Be mindful of companies you support during Pride month

by Brenna Martinez , Staff Writer

“The rich, diverse culture of the community cannot be encapsulated by feel-good inclusive promotional ads or by cutesy rainbows slapped on the front of a product.”

Pride month has a long history in the United States, but it wasn’t until recently that celebrating Pride became mainstream — meaning non-LGTBQ+ entities also exist in this space. 

Massive corporations in the United States have entered Pride month with force. It may be nice to see your identity represented in a company’s products. However, there are underlying issues that exist with for-profit businesses taking up so much space during Pride month.

After the Obergefell v. Hodges ruling legalized gay marriage in 2015, our country has seen an increase in public “support” from large companies during Pride month. Hundreds of large companies have developed a targeted approach to Pride including commercials with LGBTQ+ couples and customizable flag products or the company’s product with LGTBQ+ branded packaging. 

It is critical to understand the products corporations are churning out are primarily concerned with increasing profit, with the community coming in a distant second. Corporations have managed to create a Pride that is manufactured — meticulously creating products for quick money from members of the community as well as allies. As a result, the LGTBQ+ community has been ultimately reduced to bands of marketable colors rather than the community being represented for what it truly is. 

People who are not part of the community and don’t understand the purpose of Pride month could argue that pride-themed products are beneficial to the cause because they allow the community to be seen; however, the LGBTQ+ community is so much more than the image companies try promoting during Pride month. 

The rich, diverse culture of the community cannot be encapsulated by feel-good inclusive promotional ads or by cutesy rainbows slapped on the front of a product. These products do not provide adequate exposure or education about the LGBTQ+ community to those who are unaware, and they do not provide a true representation of what it means to be LGBTQ+.

The issue with corporate participation isn’t solely the misrepresentation of the community, it also includes profit distribution. If a company has a Pride collection, it does not mean the money from that collection will make its way back to the community. In fact, the majority of the time companies do not use the profits from their Pride products to benefit the community at all —  companies, essentially, exploit the LGBTQ+ community for a “quick buck” and do not reinvest the profit back into spaces that generated the money in the first place.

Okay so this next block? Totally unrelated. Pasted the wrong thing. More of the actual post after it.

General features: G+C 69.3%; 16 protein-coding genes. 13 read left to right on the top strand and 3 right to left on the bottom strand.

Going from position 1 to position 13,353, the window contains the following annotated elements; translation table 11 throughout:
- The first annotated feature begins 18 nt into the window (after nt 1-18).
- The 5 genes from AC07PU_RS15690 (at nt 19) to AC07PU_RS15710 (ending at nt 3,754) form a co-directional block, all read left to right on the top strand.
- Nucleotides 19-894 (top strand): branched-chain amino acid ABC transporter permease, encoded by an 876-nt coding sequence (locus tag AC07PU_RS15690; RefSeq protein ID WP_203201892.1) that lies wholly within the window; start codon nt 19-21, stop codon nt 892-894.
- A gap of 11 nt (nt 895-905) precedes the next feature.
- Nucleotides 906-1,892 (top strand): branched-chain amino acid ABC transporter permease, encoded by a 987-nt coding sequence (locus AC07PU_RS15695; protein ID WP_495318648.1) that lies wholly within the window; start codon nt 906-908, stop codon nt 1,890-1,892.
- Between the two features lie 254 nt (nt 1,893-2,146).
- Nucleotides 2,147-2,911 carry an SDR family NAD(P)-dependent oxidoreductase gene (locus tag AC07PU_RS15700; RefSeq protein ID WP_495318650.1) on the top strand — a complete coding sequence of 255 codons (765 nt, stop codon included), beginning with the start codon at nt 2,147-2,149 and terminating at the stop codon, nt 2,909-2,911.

At the very worst, purchasing pride-themed products and supporting the LGBTQ+ friendly image corporations advertise can actually fund anti-LGBTQ+ causes. 

During Pride month, some companies, such as AT&T, FedEx and Pfizer, display a rainbow logo or run inclusive advertisements while also donating millions to anti-gay politicians. It’s obvious funneling money to anti-LGBTQ+ politicians can have a direct impact on policies and laws enacted in this country, resulting in the restriction of rights for queer people.

The commodification of Pride is another matter that needs to be addressed. Companies often perpetuate the idea that in order to be a valid member of the community, an individual must be ostentatious about their identity. Reducing queerness down to a rainbow flag and article of clothing sends the message that queer people should be wearing these items to be officially recognized. 

The reality is that not all people want to flaunt their queerness. 

Many gay people do not want to be identified by a rainbow, and many transgender people do not want others to know they are not cisgender. These facts do not make an LGBTQ+ person any less than those who want to share that information openly.

This isn’t to say all companies that offer Pride collections are negative. It can be extremely validating to see yourself, friends and family’s identities represented on a mainstream level; however, we need to be mindful of where our money goes and question the motives of brands.

Instead of supporting big businesses, make the effort to seek out small businesses owned by LGBTQ+ individuals. Also, make sure that your money is not only uplifting white LGBTQ+ entrepreneurs but other ethnic groups as well. There are many diverse businesses that benefit the community year-round and truly strive to make positive change.

Our money has power and we must ensure this power is used to better the entire community.

Brenna Martinez is a junior studying linguistics and political science. 

Print Friendly, PDF & Email